7.2   Where a candidate’s curriculum includes courses which form an excluded combination, credits from only one of these courses may be counted towards the requirements for award of a degree or other qualification.

8.     Approval of Curriculum

The curriculum of each candidate must be entered on MyCampus by that candidate at the start of each session. Once this has been done, the curriculum may not be altered outwith the ‘add-drop’ period except with the approval of an Adviser of Studies or the Advising Team.

9.     Assessment

For each academic session, assessment and re-assessment are governed by the Code of Assessment which is contained in the ‘University Fees and General Information for Students’ section of the University Calendar published for that session.

10.    Progress

10.1  The progress of candidates shall be reviewed annually.              

10.2  In the case of an Honours programme, and subject to further requirements contained in the degree’s supplementary regulations, a full-time candidate who has achieved a grade point average[3] of at least 9 (equivalent to grade D3) across all third year courses contributing to the programme will be permitted to progress from Junior Honours to Senior Honours.[4]

10.3  In the case of an Integrated Masters programme, and subject to further requirements contained in the degree’s supplementary regulations, a full-time candidate who has achieved a grade point average of at least 12 (equivalent to grade C3) across all third year courses contributing to the programme will be permitted to progress to year 4; and a full-time candidate who has achieved a grade point average of at least 12 (equivalent to grade C3) across all fourth year courses contributing to the programme will be permitted to progress to year 5.

10.4  The requirements for a full-time candidate to progress, other than those covered in §10.2 and §10.3, are set out in the degree’s supplementary regulations.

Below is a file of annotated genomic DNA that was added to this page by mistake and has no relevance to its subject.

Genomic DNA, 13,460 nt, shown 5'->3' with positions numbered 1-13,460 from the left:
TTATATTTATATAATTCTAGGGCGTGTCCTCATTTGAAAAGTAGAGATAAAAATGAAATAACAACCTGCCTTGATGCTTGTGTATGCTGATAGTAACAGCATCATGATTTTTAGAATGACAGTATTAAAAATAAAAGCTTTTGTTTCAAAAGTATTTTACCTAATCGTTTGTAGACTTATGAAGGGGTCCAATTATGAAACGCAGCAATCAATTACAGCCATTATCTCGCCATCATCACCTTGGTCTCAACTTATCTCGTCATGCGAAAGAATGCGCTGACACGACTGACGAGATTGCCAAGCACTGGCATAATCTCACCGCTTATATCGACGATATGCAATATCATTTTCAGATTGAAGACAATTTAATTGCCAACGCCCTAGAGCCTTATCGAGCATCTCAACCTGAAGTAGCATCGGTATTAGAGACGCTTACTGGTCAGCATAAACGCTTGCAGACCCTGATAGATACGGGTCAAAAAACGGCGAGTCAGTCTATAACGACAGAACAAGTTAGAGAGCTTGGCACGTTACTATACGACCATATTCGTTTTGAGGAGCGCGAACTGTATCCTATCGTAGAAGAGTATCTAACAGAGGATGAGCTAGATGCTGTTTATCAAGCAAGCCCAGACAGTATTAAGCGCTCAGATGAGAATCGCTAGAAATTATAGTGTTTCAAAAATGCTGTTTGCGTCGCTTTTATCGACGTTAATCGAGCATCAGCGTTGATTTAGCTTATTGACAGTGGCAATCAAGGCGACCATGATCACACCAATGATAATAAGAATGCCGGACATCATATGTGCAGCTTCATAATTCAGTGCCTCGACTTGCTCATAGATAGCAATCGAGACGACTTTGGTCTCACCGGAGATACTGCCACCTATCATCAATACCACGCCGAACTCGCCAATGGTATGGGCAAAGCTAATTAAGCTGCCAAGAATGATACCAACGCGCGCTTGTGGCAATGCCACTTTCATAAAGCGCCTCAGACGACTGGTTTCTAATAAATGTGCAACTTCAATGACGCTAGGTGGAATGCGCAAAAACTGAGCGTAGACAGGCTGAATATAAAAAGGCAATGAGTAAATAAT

10.5  For a part-time candidate, the minimum achievement required to progress will be determined for and communicated to the candidate at the start of each session by the Chief Adviser for the degree on which the candidate is enrolled. A candidate who fails to meet this progress requirement must apply for re-admission to the Chief Adviser.

11.    Administration of Progress

11.1  Decisions on progress shall be taken by the College Progress Committee or a sub-committee thereof. The committee shall have the power to exclude a candidate or to impose conditions regarding a candidate’s future progress.

11.2  The College shall publish to all candidates the arrangements for identifying any candidate who does not comply with progress requirements. The College shall notify such candidates of the date of the meeting of the committee andthe procedures to permit a candidate to make representations at or prior to the committee meeting.

11.3  Appeal against decisions of the College Progress Committee may be made following the Codes of Procedure set out in the ‘University Fees and General Information for Students’ section of the University Calendar.

12.    Award of a Certificate of Higher Education

12.1  A candidate who has completed courses totalling at least 120 credits with a grade point average[3] of at least 7 shall be eligible to receive a Certificate of Higher Education, unless the candidate proceeds immediately to a diploma or degree programme. This does not preclude the use in subsequent completion of a degree programme of credit counted towards the award of a Certificate of Higher Education.

12.2  The Certificate of Higher Education shall be awarded with Merit where the grade point average is at least 12, and with Distinction where the grade point average is at least 15.

12.3  Where the candidate has accumulated more than 120 credits, the credit counted in the calculation of the grade point average shall be reduced to 120 credits by discarding all of the credit for certain of the courses in such a way as to maximise the grade point average while meeting all other requirements of the regulations.

13.    Award of a Diploma of Higher Education

13.1  A candidate who has completed courses totalling at least 240 credits, of which at least 80 credits are for courses at level 2 or above, with a grade point average[3] of at least 7, shall be eligible to receive a Diploma of Higher Education, unless the candidate proceeds immediately to a degree programme. This does not preclude the use in subsequent completion of a degree programme of credit counted towards the award of a Diploma of Higher Education.

13.2  The Diploma of Higher Education shall be awarded with Merit where the grade point average is at least 12, and with Distinction where the grade point average is at least 15.

13.3  Where the candidate has accumulated more than 240 credits, the credit counted in the calculation of the grade point average shall be reduced to 240 credits by discarding all of the credit for certain of the courses in such a way as to maximise the grade point average while meeting all other requirements of the regulations.